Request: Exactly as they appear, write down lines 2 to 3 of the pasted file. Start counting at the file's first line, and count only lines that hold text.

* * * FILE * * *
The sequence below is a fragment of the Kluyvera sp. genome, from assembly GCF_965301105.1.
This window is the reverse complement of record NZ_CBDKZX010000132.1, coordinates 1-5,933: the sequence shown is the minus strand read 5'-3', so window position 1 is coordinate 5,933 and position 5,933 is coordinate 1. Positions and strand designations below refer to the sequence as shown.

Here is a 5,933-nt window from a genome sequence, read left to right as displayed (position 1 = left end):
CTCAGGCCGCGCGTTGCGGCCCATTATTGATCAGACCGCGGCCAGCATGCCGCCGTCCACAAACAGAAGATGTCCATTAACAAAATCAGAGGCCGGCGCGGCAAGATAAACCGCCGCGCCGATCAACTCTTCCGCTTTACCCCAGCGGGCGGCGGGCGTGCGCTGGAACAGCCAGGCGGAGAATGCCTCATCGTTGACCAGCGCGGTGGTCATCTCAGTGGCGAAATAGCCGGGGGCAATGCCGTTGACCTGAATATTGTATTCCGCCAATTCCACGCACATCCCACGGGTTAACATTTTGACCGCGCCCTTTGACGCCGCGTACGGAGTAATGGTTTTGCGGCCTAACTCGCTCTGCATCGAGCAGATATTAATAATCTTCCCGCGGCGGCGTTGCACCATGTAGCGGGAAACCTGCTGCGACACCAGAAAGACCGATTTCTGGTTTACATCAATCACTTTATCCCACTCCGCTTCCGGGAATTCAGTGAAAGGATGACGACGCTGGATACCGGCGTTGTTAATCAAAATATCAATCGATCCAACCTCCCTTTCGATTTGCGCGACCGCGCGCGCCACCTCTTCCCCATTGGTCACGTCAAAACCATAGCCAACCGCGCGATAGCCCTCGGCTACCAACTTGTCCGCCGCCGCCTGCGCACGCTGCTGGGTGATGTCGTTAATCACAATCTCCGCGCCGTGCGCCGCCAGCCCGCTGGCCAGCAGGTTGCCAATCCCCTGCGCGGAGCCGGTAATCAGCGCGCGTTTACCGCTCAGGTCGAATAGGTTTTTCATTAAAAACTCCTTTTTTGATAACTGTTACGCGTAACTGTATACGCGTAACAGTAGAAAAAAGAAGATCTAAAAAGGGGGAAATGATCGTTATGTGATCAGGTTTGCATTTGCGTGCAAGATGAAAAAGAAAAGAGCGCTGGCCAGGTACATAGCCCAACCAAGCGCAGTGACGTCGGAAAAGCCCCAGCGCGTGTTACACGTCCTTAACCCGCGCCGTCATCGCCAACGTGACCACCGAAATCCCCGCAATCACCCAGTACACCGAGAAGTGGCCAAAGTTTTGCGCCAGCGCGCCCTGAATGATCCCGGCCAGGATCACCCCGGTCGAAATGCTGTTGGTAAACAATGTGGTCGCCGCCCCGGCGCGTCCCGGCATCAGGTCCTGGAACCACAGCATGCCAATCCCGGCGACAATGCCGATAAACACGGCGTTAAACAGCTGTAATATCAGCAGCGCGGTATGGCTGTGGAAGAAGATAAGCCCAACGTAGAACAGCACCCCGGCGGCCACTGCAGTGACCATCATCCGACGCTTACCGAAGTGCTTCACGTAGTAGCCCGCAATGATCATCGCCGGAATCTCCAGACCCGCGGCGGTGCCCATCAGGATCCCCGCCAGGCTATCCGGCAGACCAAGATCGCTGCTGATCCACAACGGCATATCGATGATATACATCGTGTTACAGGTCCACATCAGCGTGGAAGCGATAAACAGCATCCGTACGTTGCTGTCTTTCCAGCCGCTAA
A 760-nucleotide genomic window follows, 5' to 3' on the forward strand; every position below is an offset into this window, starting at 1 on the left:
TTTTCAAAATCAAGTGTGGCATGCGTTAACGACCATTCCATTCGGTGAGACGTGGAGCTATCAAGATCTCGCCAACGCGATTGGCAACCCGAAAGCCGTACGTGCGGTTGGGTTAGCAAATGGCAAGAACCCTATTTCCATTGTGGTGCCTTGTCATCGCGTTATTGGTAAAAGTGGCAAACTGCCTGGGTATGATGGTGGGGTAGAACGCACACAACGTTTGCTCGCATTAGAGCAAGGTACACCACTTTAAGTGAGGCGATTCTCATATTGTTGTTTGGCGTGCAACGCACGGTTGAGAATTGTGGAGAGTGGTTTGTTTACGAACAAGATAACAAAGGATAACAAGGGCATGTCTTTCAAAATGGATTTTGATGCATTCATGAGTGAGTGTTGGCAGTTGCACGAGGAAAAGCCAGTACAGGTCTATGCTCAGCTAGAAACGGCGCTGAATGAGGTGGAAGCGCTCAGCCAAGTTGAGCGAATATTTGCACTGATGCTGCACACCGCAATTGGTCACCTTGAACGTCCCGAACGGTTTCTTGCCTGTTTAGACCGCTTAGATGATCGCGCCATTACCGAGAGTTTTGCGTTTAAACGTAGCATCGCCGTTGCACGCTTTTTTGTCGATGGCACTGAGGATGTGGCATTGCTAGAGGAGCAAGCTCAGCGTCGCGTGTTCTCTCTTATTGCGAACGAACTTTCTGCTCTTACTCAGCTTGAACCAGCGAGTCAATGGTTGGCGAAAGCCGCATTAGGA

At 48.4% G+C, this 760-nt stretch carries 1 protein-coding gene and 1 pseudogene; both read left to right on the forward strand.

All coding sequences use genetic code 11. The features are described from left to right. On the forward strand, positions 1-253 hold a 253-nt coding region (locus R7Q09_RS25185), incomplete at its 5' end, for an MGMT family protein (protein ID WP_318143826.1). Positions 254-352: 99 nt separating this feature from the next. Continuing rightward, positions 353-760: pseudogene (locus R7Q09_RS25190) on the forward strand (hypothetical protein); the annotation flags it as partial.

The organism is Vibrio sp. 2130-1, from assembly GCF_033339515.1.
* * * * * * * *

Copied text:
This window is the reverse complement of record NZ_CBDKZX010000132.1, coordinates 1-5,933: the sequence shown is the minus strand read 5'-3', so window position 1 is coordinate 5,933 and position 5,933 is coordinate 1. Positions and strand designations below refer to the sequence as shown.

Here is a 5,933-nt window from a genome sequence, read left to right as displayed (position 1 = left end):